Does God want discomfort and suffering in your life? Does God want limitations on your life through such avenues as law, morality, traditions, covenants? Does the story of Abraham show that God changes his mind or that God fulfills his promises?
Matisyahu, the observant Hasidic Jewish reggae singer has abandoned the observances and taken on a quasi-religious, spiritual, customized faith. The article below reads : “Matisyahu’s relationship with Judaism: It’s complicated.” Indeed.
Are you unbound when you abandon the doctrine of God or lost?
The subheading of the Haaretz article says: “divested of his beard, his wife and his ultra-Orthodox trappings.” Matisyahu has become unbound. He says, “This stage of my life is about what you would consider the unbinding. Getting out of the religion, getting out of the marriage, the relationships.” He compares it to God bringing the Jews out of the bondage of the Egyptians. It seems he feels he’s going directly to God by abandoning the dictates and customs of the Hebrew bible.
Notice, though, that God told Moses to tell Pharaoh “Let my people go so that they may serve Me.” It wasn’t simply secular freedom that God wanted for his people but rather freedom to serve God. Matisyahu also compares his new unbinding to the story of Abraham binding and offering as sacrifice his son Isaac and then being stopped by an angel. It seems he misses the point. God promised that through Isaac Abraham’s offspring would be named. If it were God’s will that Isaac have died He would have found another way for Isaac to live and have offspring because God fulfills his promises. God wanted to know that Abraham trusted him so when Abraham brought Isaac up the mountain and was willing to sacrifice him while not fulling understanding why but because he trusted God that was all God needed to know and God fulfilled his promise. In Matisyahu’s view God changed his mind for the sake of Isaac’s freedom. This would be the secular view. But God always knew what He would do even if Abraham and Isaac didn’t and the point is he was trusted. So I don’t know if Matisyahu’s unbinding is for religious transcendence. It seems, rather, that it’s for secular pursuits.
In another article he says his new album, produced under his new irreligious image, is “dealing with more real-life issues and less ideology.” By “real-life” it would, again, seem to mean secular pursuits and it’s telling that he considers biblical doctrine to be “ideology”. What’s more real in a religious person’s life than one’s standing in God’s eyes through the observance of God’s will as outlined in the bible?
Some are saying this new stripping of the observances “is some kind of weakness.” Even in the comments section of the Facebook linked article people are saying these are all excuses for selling out to the comforts of fame. I don’t know what’s in Matisyahu’s heart and mind nor do I know how he stands in God’s favor but all of this sparks interest for me into the important question of what does God want from us, how can it be known and is it absolute?
The British short story writer Rudyard Kipling wrote in The Elephant’s Child:
I keep six honest serving men
(they taught me all I knew);
Their names are What and Why and When
And How and Where and Who.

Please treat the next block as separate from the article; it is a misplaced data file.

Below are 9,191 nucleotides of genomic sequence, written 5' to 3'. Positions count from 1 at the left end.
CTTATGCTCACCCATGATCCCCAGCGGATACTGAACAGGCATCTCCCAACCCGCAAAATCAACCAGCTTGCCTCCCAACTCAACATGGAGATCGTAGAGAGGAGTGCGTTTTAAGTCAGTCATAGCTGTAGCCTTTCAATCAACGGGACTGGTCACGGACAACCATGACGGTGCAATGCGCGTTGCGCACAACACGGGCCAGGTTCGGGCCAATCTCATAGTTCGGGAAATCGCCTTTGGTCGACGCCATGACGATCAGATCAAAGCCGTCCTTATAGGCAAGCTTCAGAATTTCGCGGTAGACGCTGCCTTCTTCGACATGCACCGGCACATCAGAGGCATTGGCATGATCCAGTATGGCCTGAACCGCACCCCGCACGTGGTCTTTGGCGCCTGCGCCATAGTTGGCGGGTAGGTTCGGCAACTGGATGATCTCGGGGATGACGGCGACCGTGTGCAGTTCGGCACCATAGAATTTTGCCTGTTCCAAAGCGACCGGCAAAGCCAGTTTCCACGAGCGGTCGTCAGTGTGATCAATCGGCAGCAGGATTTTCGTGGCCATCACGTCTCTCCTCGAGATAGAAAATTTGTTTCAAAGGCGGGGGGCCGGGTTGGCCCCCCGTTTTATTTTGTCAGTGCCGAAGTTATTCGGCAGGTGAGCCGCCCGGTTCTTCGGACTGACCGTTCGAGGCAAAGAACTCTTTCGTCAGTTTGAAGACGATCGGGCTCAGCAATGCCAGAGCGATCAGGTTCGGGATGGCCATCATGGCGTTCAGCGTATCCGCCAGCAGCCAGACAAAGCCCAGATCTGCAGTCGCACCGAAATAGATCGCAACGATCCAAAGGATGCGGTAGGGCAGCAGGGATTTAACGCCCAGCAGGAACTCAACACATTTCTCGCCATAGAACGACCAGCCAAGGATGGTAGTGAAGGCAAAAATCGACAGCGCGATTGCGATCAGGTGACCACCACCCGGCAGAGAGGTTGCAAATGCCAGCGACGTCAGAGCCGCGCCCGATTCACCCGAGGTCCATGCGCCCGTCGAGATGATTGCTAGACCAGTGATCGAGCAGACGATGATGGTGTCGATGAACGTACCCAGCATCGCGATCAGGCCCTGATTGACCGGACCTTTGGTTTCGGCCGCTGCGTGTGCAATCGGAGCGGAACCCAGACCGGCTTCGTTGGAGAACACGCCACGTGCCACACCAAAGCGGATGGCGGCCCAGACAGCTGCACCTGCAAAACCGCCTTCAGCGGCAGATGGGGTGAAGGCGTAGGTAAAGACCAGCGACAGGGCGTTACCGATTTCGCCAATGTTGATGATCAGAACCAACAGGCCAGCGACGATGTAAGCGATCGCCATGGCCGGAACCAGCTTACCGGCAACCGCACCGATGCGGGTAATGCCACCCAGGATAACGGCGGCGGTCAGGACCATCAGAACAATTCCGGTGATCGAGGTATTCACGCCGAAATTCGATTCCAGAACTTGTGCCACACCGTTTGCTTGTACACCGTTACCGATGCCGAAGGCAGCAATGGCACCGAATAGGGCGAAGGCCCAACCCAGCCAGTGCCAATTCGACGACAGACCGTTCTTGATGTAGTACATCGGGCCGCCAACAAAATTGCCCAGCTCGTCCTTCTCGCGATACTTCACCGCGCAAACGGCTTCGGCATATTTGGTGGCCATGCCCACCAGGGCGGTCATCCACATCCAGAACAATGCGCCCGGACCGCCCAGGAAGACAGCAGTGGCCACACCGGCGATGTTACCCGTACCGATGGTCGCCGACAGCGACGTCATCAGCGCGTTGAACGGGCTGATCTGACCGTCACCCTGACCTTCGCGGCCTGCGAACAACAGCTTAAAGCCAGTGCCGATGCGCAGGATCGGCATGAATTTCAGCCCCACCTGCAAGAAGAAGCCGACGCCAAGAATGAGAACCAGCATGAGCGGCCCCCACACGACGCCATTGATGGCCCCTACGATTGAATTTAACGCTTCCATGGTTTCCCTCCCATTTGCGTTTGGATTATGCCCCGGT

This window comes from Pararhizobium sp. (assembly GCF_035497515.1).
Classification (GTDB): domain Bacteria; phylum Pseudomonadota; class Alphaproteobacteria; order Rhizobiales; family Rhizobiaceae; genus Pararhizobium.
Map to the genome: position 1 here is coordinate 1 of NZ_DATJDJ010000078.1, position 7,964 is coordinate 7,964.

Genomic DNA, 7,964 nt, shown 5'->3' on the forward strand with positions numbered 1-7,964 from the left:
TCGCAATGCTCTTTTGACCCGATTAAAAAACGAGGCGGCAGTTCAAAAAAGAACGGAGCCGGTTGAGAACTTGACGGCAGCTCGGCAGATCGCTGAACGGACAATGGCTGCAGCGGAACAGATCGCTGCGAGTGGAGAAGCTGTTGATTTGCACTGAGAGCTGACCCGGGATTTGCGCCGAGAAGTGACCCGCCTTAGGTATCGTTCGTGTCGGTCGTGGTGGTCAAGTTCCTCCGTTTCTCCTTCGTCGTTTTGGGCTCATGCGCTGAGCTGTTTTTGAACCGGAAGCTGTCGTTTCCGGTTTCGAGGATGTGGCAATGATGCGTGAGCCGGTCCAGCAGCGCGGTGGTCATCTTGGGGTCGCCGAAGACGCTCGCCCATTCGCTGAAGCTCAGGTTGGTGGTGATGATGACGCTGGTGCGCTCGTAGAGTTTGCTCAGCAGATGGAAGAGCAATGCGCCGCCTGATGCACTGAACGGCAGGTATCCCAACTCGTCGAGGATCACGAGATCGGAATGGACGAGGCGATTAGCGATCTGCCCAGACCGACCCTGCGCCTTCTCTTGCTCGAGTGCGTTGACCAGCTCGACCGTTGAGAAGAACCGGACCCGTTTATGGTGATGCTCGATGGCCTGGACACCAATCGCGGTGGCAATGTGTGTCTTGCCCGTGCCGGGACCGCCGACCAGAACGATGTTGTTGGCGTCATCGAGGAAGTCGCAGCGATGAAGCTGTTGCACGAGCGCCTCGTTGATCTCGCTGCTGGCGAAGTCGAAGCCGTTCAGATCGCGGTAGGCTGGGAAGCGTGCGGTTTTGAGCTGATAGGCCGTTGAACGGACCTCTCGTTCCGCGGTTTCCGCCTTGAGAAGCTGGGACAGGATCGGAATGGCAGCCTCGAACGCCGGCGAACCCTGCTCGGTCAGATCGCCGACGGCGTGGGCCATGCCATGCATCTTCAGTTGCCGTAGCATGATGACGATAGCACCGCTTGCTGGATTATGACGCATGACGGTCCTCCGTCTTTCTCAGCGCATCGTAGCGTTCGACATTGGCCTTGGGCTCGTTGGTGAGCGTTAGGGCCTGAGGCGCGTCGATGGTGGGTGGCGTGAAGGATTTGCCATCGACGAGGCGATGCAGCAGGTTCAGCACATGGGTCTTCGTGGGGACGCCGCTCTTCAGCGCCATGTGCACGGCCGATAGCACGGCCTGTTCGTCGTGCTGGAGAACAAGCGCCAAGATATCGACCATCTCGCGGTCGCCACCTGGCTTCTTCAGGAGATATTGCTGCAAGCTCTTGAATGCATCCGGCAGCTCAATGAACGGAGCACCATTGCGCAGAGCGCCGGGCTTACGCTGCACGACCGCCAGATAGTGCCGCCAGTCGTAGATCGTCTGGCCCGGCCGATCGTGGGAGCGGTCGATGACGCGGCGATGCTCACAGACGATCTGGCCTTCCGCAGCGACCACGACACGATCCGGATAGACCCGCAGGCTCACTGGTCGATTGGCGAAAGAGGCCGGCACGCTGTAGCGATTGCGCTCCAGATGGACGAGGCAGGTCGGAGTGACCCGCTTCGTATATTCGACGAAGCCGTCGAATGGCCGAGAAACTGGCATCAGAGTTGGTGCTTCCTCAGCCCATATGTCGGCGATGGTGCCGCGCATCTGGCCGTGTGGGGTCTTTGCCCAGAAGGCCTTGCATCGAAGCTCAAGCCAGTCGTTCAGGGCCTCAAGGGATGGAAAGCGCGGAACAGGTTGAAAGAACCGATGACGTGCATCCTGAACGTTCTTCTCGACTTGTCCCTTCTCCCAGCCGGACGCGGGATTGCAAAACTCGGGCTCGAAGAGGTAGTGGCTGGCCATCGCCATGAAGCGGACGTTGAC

It does seem that a lot of what Matisyahu didn’t like about being a practicing Jew is that it came from a place of blind obligation. Conversely now, as he remarks on the law: “I don’t do it because I have to, otherwise I’m sinning. I do it because I love it. I do certain things and other things I don’t do. So it’s not so black-and-white as to whether I’m observant.” But what if his love (for certain observances) is fleeting as it was with his wife? The heart is fickle.
We know who gave the law (God), we know how (the bible) but why? Paul, in the New Testament Romans 9:32 says that the reason Israel stumbled into destruction was not that they didn’t pursue the law, but that they pursued it in the wrong way: from works and not from faith; in the effort of the flesh instead of the power of the Spirit. In other words, moral effort can be a mortal sin.
Galatians Chapter 3 describes why the law was given. Even though the law as it was given is good, the flesh corrupted the law. Because of corrupt flesh the law reveals sin and intensifies sin; and second, the law sees to it that the inheritance will come to and through the promised seed. The purpose of the law was not to make people alive but to hold them in sin until the promise was made in a final sense to the seed of Abraham, with Jesus Christ. The reason the law compounded sin instead of giving life was that the recipients of the law were ruled by the flesh and devoid of the Holy Spirit. Romans 8:7 describes the kind of mind which the law met with when it came: “The mind that is set on the flesh is hostile to God; it does not submit to God’s law, indeed, it cannot; and those who are in the flesh cannot please God.” The law requires proud and independent people to humble themselves and depend on God’s transforming mercy. What a person does (works) will never be enough. Half the observances, all the observances? No matter. It is by grace through faith, the New Testament faith in He who fulfills Abraham’s seed that brings one to God.
Matisyahu is right that the law (the observances) is a trapping that cannot free him but freedom is not found by abandoning the law either. It is promised through He who fulfills the law. Could it be that he is abandoning salvation by works and depending on grace through faith? Could it be that he’s stepping into the New Testament? Or is he stepping into the flesh? Only God knows for sure. Matisyahu does not have eyes to see…